Part of the explanation, I believe, can be found in the current American mythology that business is the best and most reliable road to fame, fortune and happiness. In fact, this mythology seems to have largely replaced other American mythologies about achieving success, such as “the overnight star,” “marrying rich,” “being plucked by fate from the chorus line (or assembly line),” “virtue rewarded” and (my personal favorite) “persisting through terrible tribulations and being uplifted by some extremely unlikely deus ex machina.” Not that these things don’t still happen (occasionally), or that people don’t pine for them, but I’ll bet if you talked to ten college students who want to become wealthy, nine would say they’re planning to do it by starting or getting involved in some sort of lucrative business venture.
This popular mythology about business, it seems to me, is an amalgam of a number of elements. First, there’s the core American belief in the efficacy of hard work and the possibility of raising oneself up by one’s own bootstraps. This
has formed the basis of how we see ourselves since the very beginning of our nation: the idea that in America, ancestry is not destiny, and that people can become what they envision. Pushing westward, building the railroads, inventing, creating, refining: we have always believed in commerce as the great leveler of society.
Second, there is the assumption spawned by the Internet (the late-’90s bust notwithstanding) that if you just find/create the right product/service/idea at the right time and offer it online in the right way, you can achieve crazy-level financial success. Look at the Google guys. For most of us, there’s still enough mystery and magic about how the web actually works to enable us to imagine that any business having to do with new media might instantly result in thousands of rabbits from hundreds of hats.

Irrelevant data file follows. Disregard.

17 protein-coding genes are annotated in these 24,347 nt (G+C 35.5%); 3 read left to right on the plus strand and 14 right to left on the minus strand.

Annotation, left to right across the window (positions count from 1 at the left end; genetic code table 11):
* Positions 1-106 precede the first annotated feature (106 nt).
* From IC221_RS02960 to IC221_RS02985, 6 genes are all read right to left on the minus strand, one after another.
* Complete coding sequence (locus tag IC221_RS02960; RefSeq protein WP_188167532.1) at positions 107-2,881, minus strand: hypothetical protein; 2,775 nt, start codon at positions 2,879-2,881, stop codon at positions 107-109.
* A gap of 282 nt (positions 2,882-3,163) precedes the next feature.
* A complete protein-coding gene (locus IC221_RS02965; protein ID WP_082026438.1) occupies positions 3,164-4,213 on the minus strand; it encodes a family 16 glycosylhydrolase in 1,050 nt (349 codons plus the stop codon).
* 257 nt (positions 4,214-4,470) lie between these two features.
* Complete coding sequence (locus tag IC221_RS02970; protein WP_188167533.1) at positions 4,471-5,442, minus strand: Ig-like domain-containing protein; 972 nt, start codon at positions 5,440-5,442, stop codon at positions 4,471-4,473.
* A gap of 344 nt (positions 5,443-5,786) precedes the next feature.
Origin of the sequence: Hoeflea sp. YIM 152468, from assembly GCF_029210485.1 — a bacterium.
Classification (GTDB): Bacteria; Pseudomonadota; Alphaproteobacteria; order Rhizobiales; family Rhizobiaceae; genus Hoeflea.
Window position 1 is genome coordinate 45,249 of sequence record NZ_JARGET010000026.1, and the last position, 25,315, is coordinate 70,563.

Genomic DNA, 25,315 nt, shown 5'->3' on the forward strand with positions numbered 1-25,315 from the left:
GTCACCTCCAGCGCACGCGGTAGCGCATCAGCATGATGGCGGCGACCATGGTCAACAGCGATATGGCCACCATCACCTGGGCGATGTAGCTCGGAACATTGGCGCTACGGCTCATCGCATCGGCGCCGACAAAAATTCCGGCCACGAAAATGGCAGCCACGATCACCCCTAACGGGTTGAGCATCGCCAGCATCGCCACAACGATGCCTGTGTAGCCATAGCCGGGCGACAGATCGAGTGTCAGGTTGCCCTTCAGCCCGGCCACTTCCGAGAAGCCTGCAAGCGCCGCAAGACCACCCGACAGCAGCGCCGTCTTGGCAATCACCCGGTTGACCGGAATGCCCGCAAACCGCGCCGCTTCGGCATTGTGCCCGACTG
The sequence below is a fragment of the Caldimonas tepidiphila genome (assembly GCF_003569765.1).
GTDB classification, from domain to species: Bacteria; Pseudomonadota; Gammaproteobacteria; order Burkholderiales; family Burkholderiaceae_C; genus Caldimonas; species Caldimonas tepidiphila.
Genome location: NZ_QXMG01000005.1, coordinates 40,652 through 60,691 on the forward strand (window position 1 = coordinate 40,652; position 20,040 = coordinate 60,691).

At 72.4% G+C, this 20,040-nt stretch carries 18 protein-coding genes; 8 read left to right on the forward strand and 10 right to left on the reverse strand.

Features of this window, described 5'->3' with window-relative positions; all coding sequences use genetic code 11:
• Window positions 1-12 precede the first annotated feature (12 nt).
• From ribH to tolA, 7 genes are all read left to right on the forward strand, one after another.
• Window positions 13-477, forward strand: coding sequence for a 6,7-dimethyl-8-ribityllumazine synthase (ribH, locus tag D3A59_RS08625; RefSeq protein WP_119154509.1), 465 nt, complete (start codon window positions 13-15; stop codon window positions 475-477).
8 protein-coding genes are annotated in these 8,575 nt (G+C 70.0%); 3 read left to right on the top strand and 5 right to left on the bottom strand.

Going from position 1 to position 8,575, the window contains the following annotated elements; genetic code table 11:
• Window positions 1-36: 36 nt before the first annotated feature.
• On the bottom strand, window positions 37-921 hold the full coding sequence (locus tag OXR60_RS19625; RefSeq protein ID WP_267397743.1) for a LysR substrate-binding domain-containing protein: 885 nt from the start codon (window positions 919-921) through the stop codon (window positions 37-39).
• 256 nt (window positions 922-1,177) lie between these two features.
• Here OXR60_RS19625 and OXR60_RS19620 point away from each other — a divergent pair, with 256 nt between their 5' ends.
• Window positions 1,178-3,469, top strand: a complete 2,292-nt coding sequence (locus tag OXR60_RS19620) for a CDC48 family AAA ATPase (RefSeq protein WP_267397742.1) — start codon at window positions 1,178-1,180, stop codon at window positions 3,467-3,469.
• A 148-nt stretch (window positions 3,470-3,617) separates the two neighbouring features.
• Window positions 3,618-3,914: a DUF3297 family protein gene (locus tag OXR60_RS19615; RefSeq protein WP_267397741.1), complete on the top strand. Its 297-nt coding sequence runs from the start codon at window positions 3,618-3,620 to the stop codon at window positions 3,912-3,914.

Finally, we may no longer think that “greed is good” (in the words of Gorden Gekko, the creepy Michael Douglas character from Wall Street)—or, at least, most people don’t say it out loud—but the legacy of the eighties is this: that young, Bright-eyed men and women can aspire to do well in business without feeling like soulless sell-outs.
So, if we as a nation believe that there is both physical and psychic gold to be had by pursuing business, what better way to find out where to dig than by reading books that provide the needed maps? Unlike previous generations, who had to actually get out and do it (make your way to California, apprentice yourself to a bootmaker, sign up for the next clipper ship to China), we can sit in the comfort of our living rooms and look over the shoulders of those who’ve done it before us, trying to extract the lessons we’ll need to do it ourselves...or at least to let us dream—to convince us that we could do it if we really wanted to.
THE CELEBRIFICATION OF BUSINESS LEADERS
If you scan the business book shelves of any Barnes and Noble or Borders, you’ll see a lot more volumes with faces on them than in years past. Business books used to be serious—if boring—tomes in strong colors with impressive typefaces. Now, more often than not, the front cover shows a slick photo of Donald, Martha, Lee, Carly, Jack or whoever. What gives?